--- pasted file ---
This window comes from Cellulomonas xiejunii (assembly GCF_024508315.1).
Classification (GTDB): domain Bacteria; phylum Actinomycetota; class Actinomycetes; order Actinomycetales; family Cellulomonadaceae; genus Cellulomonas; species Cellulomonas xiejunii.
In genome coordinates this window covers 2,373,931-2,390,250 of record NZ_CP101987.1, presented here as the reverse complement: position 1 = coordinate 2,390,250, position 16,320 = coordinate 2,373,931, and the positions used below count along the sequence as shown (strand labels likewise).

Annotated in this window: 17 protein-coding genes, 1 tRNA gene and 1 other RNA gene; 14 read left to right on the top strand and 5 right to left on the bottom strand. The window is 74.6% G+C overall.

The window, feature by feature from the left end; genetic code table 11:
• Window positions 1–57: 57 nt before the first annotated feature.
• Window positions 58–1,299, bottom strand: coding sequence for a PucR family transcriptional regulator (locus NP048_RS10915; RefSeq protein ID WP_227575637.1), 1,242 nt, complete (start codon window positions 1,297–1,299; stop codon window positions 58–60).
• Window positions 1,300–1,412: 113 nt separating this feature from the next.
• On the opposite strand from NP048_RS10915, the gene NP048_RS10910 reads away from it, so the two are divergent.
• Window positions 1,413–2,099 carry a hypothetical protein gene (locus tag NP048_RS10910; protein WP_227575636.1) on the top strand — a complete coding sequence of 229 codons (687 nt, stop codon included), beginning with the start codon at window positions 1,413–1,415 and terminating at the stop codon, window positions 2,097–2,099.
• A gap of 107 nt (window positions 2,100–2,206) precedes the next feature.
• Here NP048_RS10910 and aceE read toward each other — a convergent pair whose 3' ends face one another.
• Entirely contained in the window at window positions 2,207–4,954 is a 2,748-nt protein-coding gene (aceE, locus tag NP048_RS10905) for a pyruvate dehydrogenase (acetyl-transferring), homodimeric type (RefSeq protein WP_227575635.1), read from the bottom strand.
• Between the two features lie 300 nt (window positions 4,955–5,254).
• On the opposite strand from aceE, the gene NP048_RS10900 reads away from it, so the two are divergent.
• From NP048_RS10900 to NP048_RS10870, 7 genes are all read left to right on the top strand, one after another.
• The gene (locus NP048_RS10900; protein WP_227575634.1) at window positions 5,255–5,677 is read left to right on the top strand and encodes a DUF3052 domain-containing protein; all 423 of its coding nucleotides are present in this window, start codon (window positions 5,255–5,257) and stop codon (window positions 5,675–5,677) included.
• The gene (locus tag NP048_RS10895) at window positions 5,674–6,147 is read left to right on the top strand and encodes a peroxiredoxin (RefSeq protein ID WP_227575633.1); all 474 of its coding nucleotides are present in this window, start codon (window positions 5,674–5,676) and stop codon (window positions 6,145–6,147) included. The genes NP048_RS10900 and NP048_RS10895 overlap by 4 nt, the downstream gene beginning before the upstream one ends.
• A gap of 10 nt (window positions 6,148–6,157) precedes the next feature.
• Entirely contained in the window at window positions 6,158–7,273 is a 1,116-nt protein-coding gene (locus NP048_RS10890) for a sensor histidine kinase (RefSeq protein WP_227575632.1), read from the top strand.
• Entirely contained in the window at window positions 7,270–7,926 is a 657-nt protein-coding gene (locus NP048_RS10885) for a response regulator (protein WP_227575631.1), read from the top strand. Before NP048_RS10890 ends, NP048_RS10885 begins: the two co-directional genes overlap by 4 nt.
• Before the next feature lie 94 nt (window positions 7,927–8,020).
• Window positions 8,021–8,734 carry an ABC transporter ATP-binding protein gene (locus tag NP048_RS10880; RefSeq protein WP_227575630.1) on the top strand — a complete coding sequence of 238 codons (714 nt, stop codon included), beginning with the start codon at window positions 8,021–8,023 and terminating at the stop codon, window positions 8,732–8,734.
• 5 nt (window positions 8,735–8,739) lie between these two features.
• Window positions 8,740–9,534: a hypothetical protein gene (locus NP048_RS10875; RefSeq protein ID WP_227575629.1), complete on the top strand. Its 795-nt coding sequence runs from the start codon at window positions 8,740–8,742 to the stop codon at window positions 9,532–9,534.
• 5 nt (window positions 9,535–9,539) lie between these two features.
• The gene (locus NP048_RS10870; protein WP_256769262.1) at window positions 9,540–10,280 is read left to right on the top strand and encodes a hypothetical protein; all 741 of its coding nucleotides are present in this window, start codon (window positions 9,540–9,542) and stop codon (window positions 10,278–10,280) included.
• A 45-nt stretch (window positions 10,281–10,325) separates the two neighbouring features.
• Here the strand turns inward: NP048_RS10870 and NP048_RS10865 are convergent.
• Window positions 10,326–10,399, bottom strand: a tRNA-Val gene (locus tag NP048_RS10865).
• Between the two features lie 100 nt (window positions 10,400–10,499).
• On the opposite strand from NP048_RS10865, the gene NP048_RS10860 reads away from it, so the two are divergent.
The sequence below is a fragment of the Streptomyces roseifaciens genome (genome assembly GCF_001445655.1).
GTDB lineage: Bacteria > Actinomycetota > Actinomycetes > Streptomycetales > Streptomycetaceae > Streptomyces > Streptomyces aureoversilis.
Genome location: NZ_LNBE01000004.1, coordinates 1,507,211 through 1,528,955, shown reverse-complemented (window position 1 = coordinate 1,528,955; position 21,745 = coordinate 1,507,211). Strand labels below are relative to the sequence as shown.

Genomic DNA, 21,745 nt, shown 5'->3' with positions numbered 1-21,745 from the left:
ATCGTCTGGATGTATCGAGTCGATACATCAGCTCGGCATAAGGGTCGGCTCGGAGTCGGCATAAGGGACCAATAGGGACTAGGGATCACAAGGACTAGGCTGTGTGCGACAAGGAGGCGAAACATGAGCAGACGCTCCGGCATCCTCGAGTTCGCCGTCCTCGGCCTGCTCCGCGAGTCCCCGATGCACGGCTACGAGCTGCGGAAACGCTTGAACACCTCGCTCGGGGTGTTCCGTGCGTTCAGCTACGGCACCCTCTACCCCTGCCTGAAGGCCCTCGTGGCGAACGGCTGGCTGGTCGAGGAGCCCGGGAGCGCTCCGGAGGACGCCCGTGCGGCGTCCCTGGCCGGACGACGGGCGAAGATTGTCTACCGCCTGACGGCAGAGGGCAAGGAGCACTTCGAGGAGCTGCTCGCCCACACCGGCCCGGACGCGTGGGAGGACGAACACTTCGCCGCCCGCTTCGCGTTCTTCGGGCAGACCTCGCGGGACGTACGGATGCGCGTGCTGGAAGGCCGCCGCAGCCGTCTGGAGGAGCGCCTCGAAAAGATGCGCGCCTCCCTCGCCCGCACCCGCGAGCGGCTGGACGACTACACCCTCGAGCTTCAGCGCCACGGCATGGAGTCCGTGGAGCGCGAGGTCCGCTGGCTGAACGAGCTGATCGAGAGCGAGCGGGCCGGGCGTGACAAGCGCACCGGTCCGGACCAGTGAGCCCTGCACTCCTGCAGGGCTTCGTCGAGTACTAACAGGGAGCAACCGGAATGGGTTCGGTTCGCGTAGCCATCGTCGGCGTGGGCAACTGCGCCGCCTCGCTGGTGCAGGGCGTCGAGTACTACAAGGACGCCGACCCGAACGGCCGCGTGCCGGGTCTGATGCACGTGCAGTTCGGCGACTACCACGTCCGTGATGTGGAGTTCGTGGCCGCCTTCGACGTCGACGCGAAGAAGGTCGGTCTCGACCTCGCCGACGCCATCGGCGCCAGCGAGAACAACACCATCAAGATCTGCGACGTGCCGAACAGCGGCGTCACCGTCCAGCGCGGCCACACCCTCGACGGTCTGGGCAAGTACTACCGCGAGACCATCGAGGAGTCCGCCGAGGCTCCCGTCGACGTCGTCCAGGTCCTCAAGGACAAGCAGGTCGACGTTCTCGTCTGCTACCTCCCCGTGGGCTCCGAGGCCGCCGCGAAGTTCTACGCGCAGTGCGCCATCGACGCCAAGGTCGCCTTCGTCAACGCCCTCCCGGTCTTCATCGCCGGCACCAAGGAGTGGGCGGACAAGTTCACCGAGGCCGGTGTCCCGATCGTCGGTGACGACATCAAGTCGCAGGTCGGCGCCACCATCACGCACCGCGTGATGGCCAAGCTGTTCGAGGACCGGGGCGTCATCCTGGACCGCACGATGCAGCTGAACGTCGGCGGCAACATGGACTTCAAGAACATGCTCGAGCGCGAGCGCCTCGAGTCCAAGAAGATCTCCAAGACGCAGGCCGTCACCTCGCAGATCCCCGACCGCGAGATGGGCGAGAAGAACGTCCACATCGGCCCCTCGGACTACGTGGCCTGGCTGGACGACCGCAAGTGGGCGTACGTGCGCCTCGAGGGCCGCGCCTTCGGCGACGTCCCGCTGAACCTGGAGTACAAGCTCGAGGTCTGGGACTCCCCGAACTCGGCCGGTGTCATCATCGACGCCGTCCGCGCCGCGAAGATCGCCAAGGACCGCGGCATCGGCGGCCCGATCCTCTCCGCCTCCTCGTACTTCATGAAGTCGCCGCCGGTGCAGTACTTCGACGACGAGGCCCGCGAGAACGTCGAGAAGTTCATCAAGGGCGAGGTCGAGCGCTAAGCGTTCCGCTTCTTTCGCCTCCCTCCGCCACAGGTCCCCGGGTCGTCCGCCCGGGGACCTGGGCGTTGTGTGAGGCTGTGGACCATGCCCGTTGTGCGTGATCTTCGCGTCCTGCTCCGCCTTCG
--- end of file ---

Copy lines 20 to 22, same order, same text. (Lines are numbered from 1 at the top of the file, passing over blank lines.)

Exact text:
• Entirely contained in the window at window positions 6,158–7,273 is a 1,116-nt protein-coding gene (locus NP048_RS10890) for a sensor histidine kinase (RefSeq protein WP_227575632.1), read from the top strand.
• Entirely contained in the window at window positions 7,270–7,926 is a 657-nt protein-coding gene (locus NP048_RS10885) for a response regulator (protein WP_227575631.1), read from the top strand. Before NP048_RS10890 ends, NP048_RS10885 begins: the two co-directional genes overlap by 4 nt.
• Before the next feature lie 94 nt (window positions 7,927–8,020).